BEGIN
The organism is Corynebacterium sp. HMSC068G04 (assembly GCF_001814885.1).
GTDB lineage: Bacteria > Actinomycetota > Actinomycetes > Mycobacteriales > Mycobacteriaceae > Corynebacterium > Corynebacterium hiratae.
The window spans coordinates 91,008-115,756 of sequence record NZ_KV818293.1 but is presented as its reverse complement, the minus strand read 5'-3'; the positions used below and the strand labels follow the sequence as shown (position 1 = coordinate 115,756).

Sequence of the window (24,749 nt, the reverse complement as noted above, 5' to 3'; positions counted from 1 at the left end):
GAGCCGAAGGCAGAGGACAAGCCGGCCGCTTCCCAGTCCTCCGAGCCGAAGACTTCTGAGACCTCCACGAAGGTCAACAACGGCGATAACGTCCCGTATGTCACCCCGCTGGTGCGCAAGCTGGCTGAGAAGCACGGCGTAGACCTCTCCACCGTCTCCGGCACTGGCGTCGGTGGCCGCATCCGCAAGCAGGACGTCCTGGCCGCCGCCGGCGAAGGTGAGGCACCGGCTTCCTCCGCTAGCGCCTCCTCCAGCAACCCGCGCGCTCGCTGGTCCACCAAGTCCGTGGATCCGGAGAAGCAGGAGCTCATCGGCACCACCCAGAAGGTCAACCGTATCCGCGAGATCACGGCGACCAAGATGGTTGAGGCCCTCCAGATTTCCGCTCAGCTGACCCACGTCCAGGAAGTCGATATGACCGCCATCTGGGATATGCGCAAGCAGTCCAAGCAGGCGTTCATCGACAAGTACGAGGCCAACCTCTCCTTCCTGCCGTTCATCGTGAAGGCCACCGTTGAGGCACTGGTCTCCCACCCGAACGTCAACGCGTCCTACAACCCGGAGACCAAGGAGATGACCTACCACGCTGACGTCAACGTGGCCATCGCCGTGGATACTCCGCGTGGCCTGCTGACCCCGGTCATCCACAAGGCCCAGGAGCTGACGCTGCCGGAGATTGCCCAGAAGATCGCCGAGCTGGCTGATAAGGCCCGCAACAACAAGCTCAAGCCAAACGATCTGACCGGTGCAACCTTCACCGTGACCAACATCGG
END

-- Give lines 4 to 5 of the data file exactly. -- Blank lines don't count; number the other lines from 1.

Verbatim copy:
Sequence of the window (24,749 nt, the reverse complement as noted above, 5' to 3'; positions counted from 1 at the left end):
GAGCCGAAGGCAGAGGACAAGCCGGCCGCTTCCCAGTCCTCCGAGCCGAAGACTTCTGAGACCTCCACGAAGGTCAACAACGGCGATAACGTCCCGTATGTCACCCCGCTGGTGCGCAAGCTGGCTGAGAAGCACGGCGTAGACCTCTCCACCGTCTCCGGCACTGGCGTCGGTGGCCGCATCCGCAAGCAGGACGTCCTGGCCGCCGCCGGCGAAGGTGAGGCACCGGCTTCCTCCGCTAGCGCCTCCTCCAGCAACCCGCGCGCTCGCTGGTCCACCAAGTCCGTGGATCCGGAGAAGCAGGAGCTCATCGGCACCACCCAGAAGGTCAACCGTATCCGCGAGATCACGGCGACCAAGATGGTTGAGGCCCTCCAGATTTCCGCTCAGCTGACCCACGTCCAGGAAGTCGATATGACCGCCATCTGGGATATGCGCAAGCAGTCCAAGCAGGCGTTCATCGACAAGTACGAGGCCAACCTCTCCTTCCTGCCGTTCATCGTGAAGGCCACCGTTGAGGCACTGGTCTCCCACCCGAACGTCAACGCGTCCTACAACCCGGAGACCAAGGAGATGACCTACCACGCTGACGTCAACGTGGCCATCGCCGTGGATACTCCGCGTGGCCTGCTGACCCCGGTCATCCACAAGGCCCAGGAGCTGACGCTGCCGGAGATTGCCCAGAAGATCGCCGAGCTGGCTGATAAGGCCCGCAACAACAAGCTCAAGCCAAACGATCTGACCGGTGCAACCTTCACCGTGACCAACATCGG